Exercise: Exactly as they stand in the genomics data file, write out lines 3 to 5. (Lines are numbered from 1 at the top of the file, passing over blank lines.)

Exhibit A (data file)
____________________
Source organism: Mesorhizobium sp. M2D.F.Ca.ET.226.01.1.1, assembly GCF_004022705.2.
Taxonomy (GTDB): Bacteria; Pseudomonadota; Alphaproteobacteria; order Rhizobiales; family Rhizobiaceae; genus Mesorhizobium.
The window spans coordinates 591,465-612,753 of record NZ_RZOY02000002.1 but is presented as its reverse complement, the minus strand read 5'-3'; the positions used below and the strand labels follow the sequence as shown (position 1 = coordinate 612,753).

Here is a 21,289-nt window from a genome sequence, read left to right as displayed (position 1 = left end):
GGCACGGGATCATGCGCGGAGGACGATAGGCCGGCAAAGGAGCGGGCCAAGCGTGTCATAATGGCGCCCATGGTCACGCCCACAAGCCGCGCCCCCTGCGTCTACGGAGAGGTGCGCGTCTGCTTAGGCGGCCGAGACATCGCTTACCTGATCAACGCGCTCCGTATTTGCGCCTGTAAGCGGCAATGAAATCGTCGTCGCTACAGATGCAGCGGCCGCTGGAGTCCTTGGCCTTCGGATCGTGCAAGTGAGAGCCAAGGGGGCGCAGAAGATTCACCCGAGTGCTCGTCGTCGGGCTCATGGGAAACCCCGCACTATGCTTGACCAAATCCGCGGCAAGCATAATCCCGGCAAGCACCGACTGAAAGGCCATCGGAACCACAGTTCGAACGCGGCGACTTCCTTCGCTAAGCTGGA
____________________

The window spans coordinates 591,465-612,753 of record NZ_RZOY02000002.1 but is presented as its reverse complement, the minus strand read 5'-3'; the positions used below and the strand labels follow the sequence as shown (position 1 = coordinate 612,753).

Here is a 21,289-nt window from a genome sequence, read left to right as displayed (position 1 = left end):
GGCACGGGATCATGCGCGGAGGACGATAGGCCGGCAAAGGAGCGGGCCAAGCGTGTCATAATGGCGCCCATGGTCACGCCCACAAGCCGCGCCCCCTGCGTCTACGGAGAGGTGCGCGTCTGCTTAGGCGGCCGAGACATCGCTTACCTGATCAACGCGCTCCGTATTTGCGCCTGTAAGCGGCAATGAAATCGTCGTCGCTACAGATGCAGCGGCCGCTGGAGTCCTTGGCCTTCGGATCGTGCAAGTGAGAGCCAAGGGGGCGCAGAAGATTCACCCGAGTGCTCGTCGTCGGGCTCATGGGAAACCCCGCACTATGCTTGACCAAATCCGCGGCAAGCATAATCCCGGCAAGCACCGACTGAAAGGCCATCGGAACCACAGTTCGAACGCGGCGACTTCCTTCGCTAAGCTGGA